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UUK outlines election lobbying campaign

Universities UK is to call on all three main political parties to avoid a sudden overhaul of student funding after the next election.

In a blog outlining UUK's planned messaging for the forthcoming general election, Paul Clark, UUK director of policy, says that although the issue of tuition fees is now “highly political”, vice chancellors do not want to see the current system “uprooted in the short term and replaced with something new”.

He says UUK will be urging political parties to commit to “continued investment and a stable policy environment beyond May 2015”.

The comments suggest there is little appetite among vice-chancellors for Labour’s suggestion that the present system might be replaced with a graduate tax. However, Mr Clark went on to say that “carefully-planned and paced reform for the long term shouldn’t be ruled out”.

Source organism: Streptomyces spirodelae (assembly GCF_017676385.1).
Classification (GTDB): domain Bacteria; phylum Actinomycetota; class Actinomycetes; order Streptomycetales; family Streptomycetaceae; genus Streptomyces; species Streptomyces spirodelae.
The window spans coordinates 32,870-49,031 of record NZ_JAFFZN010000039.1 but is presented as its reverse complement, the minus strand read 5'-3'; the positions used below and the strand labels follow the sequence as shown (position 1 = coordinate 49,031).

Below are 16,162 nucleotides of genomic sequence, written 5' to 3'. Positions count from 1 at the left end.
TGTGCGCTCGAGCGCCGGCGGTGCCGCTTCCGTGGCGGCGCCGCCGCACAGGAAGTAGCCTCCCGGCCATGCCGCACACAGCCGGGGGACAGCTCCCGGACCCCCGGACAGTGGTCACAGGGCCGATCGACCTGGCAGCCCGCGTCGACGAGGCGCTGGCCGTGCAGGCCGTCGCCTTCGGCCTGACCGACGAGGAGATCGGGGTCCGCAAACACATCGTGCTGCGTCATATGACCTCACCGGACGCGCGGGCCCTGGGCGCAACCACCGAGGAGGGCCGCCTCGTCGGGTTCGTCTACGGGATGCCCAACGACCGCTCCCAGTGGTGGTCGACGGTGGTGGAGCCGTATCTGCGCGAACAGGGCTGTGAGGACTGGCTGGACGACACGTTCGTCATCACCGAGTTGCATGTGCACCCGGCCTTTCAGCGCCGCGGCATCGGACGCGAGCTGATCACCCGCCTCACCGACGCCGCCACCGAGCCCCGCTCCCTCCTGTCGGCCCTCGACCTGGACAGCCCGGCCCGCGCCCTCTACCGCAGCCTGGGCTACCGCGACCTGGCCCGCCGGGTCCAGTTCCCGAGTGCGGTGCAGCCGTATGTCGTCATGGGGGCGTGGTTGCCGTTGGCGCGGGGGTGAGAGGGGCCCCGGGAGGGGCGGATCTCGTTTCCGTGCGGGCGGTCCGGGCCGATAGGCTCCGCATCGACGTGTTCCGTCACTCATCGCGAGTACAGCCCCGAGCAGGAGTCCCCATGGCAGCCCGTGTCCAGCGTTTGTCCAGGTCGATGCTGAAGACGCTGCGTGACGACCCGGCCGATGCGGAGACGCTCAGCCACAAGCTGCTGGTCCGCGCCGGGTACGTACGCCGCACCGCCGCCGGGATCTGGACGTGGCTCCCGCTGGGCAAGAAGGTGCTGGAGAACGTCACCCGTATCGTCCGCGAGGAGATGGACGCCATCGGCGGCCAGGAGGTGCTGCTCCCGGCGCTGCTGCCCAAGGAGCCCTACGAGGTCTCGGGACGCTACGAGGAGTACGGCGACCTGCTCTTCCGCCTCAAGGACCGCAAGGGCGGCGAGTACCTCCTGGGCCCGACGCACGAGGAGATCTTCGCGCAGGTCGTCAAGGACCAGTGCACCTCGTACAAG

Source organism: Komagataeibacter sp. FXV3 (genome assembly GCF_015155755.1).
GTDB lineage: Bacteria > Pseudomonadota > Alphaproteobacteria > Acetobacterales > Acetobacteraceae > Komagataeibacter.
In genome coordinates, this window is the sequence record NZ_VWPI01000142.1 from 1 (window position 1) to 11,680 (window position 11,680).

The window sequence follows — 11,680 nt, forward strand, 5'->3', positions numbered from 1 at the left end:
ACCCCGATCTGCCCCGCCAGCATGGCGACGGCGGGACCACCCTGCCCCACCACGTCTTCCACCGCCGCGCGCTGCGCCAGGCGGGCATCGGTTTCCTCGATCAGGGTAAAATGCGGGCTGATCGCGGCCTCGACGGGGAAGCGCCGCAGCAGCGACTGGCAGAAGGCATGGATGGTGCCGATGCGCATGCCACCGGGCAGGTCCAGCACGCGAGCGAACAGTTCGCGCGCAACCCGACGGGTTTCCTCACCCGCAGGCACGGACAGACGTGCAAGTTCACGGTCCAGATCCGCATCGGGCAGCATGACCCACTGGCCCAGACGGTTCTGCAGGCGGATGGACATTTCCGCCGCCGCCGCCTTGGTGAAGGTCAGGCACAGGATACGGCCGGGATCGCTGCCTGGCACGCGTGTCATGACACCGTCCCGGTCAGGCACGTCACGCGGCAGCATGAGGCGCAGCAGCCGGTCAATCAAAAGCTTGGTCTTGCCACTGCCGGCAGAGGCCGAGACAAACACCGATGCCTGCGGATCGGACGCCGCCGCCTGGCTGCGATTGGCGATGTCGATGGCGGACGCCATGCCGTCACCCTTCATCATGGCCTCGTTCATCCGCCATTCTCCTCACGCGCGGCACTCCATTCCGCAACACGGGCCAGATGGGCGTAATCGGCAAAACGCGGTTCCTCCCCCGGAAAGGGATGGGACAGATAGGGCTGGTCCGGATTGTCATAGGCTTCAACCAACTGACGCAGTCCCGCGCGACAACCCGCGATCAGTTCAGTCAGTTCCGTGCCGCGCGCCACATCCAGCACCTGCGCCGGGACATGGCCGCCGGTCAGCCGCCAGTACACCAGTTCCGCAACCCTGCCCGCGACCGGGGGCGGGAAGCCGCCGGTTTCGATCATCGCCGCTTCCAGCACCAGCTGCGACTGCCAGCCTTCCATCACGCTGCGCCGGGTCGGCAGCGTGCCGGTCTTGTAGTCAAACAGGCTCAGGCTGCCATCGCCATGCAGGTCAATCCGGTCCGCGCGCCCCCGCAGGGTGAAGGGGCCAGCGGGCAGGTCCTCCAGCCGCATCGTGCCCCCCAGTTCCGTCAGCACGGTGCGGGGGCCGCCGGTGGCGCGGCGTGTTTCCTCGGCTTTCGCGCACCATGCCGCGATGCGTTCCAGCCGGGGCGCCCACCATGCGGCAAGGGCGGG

A UUK spokesman said that since 2003 onwards, the sector had faced large-scale changes every three or so years and that a period of stability was needed rather than “an explosion overnight” after the General Election.

In the blog, Mr Clark says of the current system: “Whatever one’s view, the reforms to the system have allowed for continued investment in higher education during a period of severe fiscal austerity. This is undeniably a good thing.”

He says UUK will also be calling for “a more favourable environment” for the recruitment of international students and the removal of students from the net migration statistics.

A third key message for politicians will be a call for increased public funding investment in research and innovation, which is seen as essential to maintain the UK’s position as a leading global knowledge economy.

“That is why we want to see the level of investment in research and innovation increase from its current level of 0.5% to 0.8% of GDP, to be in line with the UK’s global competitors,” Mr Clark says.

Last month, UUK set up a student funding panel to consider the design of the current student fees and loans system in England, and to make recommendations on its future development.

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